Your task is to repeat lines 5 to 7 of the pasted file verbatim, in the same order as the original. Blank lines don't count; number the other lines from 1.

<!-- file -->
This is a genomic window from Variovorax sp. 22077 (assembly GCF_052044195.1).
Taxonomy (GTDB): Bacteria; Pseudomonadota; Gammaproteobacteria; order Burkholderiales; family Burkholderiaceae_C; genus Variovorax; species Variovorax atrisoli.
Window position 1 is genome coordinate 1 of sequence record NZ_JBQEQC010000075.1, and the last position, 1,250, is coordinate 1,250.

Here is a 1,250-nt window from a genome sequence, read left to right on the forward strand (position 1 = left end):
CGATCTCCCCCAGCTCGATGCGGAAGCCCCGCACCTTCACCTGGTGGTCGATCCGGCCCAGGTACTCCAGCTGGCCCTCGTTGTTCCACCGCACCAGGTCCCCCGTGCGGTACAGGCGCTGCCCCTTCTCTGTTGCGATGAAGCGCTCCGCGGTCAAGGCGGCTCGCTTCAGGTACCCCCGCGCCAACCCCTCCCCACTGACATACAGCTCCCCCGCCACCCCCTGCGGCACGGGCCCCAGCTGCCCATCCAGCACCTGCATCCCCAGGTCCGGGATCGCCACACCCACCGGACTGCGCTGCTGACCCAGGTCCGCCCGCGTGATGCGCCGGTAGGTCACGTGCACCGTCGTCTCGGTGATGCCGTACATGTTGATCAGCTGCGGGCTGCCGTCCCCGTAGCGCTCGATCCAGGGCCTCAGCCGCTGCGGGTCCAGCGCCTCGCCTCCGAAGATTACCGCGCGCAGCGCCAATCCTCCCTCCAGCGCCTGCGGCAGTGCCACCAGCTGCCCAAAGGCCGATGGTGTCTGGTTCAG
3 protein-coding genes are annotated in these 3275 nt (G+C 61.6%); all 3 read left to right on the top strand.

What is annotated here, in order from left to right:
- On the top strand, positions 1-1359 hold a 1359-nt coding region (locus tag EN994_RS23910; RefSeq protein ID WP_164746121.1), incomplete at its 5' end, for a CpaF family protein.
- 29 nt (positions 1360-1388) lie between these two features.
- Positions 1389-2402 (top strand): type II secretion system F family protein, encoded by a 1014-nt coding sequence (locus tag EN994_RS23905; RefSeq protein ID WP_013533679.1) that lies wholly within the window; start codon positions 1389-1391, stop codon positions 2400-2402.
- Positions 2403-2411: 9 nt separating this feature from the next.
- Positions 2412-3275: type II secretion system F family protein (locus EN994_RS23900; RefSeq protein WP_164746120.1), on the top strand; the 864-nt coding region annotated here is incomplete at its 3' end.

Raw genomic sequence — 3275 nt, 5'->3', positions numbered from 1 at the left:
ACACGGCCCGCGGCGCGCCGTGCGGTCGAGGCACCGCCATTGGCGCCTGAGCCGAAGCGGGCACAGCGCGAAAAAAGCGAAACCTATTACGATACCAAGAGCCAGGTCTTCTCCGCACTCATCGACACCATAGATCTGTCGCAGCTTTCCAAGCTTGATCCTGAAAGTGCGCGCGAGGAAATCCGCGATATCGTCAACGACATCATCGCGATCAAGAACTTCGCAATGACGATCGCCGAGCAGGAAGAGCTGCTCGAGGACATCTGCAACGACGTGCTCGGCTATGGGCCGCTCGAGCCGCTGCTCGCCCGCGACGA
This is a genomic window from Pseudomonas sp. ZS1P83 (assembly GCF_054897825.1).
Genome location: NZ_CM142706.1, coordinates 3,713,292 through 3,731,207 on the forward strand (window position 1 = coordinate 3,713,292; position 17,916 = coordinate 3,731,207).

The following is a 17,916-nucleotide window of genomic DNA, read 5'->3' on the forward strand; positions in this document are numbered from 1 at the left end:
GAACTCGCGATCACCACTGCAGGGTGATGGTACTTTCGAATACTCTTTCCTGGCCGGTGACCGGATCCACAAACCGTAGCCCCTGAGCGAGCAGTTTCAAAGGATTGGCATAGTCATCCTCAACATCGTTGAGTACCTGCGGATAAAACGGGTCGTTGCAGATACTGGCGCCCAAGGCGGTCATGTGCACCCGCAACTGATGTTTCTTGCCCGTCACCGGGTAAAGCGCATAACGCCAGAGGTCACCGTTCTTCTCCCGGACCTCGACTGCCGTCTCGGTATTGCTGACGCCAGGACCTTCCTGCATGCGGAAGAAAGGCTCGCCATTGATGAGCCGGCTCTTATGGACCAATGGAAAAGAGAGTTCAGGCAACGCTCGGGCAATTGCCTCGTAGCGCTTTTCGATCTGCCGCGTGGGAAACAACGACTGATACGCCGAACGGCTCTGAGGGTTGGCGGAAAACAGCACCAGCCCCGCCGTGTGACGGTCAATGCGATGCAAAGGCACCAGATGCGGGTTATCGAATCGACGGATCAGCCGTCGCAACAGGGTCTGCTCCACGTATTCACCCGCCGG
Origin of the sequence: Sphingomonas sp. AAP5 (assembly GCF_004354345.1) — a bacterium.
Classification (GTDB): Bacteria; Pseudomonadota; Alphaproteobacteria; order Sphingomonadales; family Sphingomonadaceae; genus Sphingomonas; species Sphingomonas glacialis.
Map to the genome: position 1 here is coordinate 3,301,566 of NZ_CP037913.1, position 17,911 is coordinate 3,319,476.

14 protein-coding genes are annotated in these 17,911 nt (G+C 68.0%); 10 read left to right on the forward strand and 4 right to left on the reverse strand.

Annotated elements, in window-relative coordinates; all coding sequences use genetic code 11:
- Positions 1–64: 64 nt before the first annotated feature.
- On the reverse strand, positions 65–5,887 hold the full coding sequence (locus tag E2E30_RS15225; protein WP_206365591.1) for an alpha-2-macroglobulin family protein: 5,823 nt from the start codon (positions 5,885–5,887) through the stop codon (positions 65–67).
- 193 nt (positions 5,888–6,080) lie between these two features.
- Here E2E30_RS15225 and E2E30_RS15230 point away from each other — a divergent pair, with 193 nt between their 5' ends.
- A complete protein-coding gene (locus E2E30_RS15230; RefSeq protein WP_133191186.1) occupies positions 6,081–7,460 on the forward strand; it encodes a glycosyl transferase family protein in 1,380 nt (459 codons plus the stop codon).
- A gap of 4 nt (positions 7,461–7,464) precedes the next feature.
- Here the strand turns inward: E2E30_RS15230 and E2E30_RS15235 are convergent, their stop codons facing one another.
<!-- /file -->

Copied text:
CGATCTCCCCCAGCTCGATGCGGAAGCCCCGCACCTTCACCTGGTGGTCGATCCGGCCCAGGTACTCCAGCTGGCCCTCGTTGTTCCACCGCACCAGGTCCCCCGTGCGGTACAGGCGCTGCCCCTTCTCTGTTGCGATGAAGCGCTCCGCGGTCAAGGCGGCTCGCTTCAGGTACCCCCGCGCCAACCCCTCCCCACTGACATACAGCTCCCCCGCCACCCCCTGCGGCACGGGCCCCAGCTGCCCATCCAGCACCTGCATCCCCAGGTCCGGGATCGCCACACCCACCGGACTGCGCTGCTGACCCAGGTCCGCCCGCGTGATGCGCCGGTAGGTCACGTGCACCGTCGTCTCGGTGATGCCGTACATGTTGATCAGCTGCGGGCTGCCGTCCCCGTAGCGCTCGATCCAGGGCCTCAGCCGCTGCGGGTCCAGCGCCTCGCCTCCGAAGATTACCGCGCGCAGCGCCAATCCTCCCTCCAGCGCCTGCGGCAGTGCCACCAGCTGCCCAAAGGCCGATGGTGTCTGGTTCAG
3 protein-coding genes are annotated in these 3275 nt (G+C 61.6%); all 3 read left to right on the top strand.

What is annotated here, in order from left to right: